CG: For one, it’s produced by Antoine Dufour, so that’s the main answer. He really knows what he’s doing when it comes to production and getting the right flow of the song, so he had a couple things that he pointed out, a couple suggestions that I took. He had really good things to say and bring to the table.
I’m really happy with how that turned out. A number of effects – delays, reverbs, a couple loops in there. Even a low-fi delay, that just helped change up the sound and make it a little more interesting than the original recording of Pheonix Rising.
CG: Yeah, I’ve been writing vocal material for a couple years but it was all really bad to begin with. I didn’t have much to work with as a singer.
It really took time to develop, though I’d throw in a vocal song at shows here and there and get encouragement from people saying it’s nice to hear you sing with what you do on the guitar.
Then I had a conversation with Don Ross who said, “If there’s one thing I wish I’d done in my career it’s that I wish I’d sung sooner.” Basically what happened is that Don was recognized as an unbelievable guitar player and he started singing too late in his career so people never took him seriously when he sang.
He told me if you can do it sooner and people can grow with you, your vocals and your guitar stuff, then you’re on the right track.
LM: With the previous success of your instrumental guitar pieces, what was behind the decision to start releasing songs with vocals now?
CG: Putting vocal songs out is very new for me. I released the single Burning Up last year to get a feel for how people responded to the style. These are the first six vocal songs that I feel have matured to the point that I wanted to release them on an album.
LM: I noticed variations on the theme of love in the vocal songs. Each seems to reference different aspects of love from dangerous relationships (Wild Woman), communication (Half Your Heart), supporting each other (Lighthouse), mystery/honesty (Ghost) and acceptance (Easy To Love). These songs must be very personal to you. Why did you choose to sing about themes of love?
CG: Love is universal. You know, writing from the relationships that I’ve been in, what I’ve learned about love, the different themes or sides of love just seemed honest to where I’m at as a 24-year-old young man.
Also it’s a comfort zone too. Writing beyond that is a challenge for me. It’s my first vocal album and that’s what made the most sense.
LM: A fan of yours was able to tell that the track Nomad is a tribute to Michael Hedges.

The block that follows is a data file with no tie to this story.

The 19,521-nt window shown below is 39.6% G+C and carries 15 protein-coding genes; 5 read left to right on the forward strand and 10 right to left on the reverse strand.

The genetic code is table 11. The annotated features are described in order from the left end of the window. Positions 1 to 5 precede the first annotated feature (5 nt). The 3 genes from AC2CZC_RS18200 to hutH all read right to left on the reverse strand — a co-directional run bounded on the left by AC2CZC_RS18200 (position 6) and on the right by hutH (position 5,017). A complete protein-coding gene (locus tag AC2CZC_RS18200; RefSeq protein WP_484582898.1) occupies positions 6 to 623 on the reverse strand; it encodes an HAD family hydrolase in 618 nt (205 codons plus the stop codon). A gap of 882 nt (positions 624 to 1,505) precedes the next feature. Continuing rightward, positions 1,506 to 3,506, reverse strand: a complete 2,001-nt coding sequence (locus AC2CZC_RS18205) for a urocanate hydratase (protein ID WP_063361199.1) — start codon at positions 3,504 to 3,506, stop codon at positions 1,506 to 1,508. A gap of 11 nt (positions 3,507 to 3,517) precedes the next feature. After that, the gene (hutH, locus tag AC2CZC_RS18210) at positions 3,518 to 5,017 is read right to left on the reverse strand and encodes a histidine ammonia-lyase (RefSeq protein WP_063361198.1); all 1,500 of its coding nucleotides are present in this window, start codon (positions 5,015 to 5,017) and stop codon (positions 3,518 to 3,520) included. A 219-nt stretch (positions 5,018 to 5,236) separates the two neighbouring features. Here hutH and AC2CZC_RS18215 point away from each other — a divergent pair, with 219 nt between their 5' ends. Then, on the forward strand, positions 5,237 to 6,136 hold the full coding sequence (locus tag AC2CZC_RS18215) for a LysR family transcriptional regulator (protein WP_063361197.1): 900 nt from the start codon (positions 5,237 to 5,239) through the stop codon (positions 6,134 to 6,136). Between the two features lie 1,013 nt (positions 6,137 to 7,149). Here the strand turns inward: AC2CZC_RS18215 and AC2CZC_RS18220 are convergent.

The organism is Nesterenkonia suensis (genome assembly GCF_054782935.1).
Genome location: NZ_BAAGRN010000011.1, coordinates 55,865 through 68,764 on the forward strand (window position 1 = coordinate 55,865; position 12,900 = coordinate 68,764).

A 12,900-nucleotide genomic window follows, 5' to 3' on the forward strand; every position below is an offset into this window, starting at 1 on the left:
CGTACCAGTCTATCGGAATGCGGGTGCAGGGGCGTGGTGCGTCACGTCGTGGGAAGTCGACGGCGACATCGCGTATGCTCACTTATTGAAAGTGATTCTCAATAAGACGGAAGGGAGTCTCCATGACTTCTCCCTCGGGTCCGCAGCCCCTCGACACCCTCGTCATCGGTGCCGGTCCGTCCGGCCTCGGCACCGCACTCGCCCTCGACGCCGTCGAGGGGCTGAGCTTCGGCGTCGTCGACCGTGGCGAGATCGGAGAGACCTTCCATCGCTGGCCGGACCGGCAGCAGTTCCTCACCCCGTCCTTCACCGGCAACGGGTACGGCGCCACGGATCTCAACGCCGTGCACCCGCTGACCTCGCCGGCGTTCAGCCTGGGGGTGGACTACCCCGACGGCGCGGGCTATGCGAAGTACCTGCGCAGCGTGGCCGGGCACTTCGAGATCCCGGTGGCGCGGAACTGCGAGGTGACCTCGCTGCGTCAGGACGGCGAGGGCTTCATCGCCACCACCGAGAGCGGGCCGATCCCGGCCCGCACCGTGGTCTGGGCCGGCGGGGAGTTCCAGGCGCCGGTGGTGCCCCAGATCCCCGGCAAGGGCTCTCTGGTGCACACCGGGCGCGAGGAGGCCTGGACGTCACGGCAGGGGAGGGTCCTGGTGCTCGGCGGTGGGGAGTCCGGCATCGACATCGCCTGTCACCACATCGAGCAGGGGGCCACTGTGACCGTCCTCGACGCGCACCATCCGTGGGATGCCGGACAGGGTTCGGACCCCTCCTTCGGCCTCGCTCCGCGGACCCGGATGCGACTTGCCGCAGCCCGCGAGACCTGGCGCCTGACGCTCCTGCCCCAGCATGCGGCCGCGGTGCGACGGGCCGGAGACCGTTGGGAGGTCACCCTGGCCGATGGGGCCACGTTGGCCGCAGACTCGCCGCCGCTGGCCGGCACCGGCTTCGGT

CG: Yeah that was really cool actually. Basically I wrote it as a tribute to Hedges by using that kind of hammer-on/pull-off technique kinda “whacka whacka” thing that he made famous and turned that into a whole song. That’s how the fan was able to pick out the tribute to Hedges.
LM: What has Michael Hedges music meant to you?
CG: Michael’s music is pure inspiration for me. Just listening to his compositional ideas and his brilliance as a real original artist is refreshing to the ear. He inspires me to find that original authenticity in myself, in my playing and really bring that out.
And also to really write from the heart, you know. There are so many guitar players out there that can play a mile a minute and it’s amazing to watch but you know it’s…
With Michael’s music it was all about the feeling and the emotion and I think that’s definitely what he has inspired me to do in my own playing, to tell a story with the music and say it from your heart. That’s it.
LM: The track Farewell features Michael Manring and I know he is a skilled improviser. Were his tracks improvised in the studio? Did you improvise anything on this track?
CG: Michael Manring was working from his studio in California so we were basically doing this back-and-forth over dropbox. He sent me a few different ideas and Antoine and I got in the studio and put together our favourite takes and that was it.
Eventually it would be nice, you know at the Canadian guitar Festival or something, to see him and play that live. For the recording it was all done through remote studios.
LM: Interestingly on the last tune Whiskey Sunrise, I felt a bit of a David Wilcox – Do the Bearcat feel. Very light hearted fun.
CG: That’s funny you pick that up on Whiskey Sunrise [chuckle] . That was a song my dad used to play back in the day a lot. Yeah that song…